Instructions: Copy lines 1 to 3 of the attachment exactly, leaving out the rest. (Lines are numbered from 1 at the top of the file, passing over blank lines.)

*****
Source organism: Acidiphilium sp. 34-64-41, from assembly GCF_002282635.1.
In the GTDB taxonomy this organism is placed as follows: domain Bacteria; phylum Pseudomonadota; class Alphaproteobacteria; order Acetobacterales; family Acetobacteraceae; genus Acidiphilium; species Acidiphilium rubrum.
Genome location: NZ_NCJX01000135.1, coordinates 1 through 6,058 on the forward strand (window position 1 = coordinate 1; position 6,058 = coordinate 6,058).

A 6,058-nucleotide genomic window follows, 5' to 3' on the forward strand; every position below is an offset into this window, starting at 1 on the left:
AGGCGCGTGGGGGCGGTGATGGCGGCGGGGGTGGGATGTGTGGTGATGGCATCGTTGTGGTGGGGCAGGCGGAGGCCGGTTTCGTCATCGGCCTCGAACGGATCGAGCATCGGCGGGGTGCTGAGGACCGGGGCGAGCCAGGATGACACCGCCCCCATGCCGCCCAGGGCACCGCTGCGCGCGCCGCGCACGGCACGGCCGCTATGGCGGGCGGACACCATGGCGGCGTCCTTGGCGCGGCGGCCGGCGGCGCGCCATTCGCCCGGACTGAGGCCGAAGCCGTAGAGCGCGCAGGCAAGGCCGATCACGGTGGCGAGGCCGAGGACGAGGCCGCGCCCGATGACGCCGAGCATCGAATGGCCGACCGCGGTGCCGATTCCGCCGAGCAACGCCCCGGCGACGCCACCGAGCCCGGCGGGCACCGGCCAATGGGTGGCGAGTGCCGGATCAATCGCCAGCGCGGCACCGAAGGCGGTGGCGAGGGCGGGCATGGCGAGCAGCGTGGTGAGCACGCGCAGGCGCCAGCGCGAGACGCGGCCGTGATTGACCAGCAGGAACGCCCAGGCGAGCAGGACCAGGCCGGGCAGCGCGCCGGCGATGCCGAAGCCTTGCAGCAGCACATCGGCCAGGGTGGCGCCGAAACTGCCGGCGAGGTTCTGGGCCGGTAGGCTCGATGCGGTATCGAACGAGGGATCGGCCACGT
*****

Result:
Source organism: Acidiphilium sp. 34-64-41, from assembly GCF_002282635.1.
In the GTDB taxonomy this organism is placed as follows: domain Bacteria; phylum Pseudomonadota; class Alphaproteobacteria; order Acetobacterales; family Acetobacteraceae; genus Acidiphilium; species Acidiphilium rubrum.
Genome location: NZ_NCJX01000135.1, coordinates 1 through 6,058 on the forward strand (window position 1 = coordinate 1; position 6,058 = coordinate 6,058).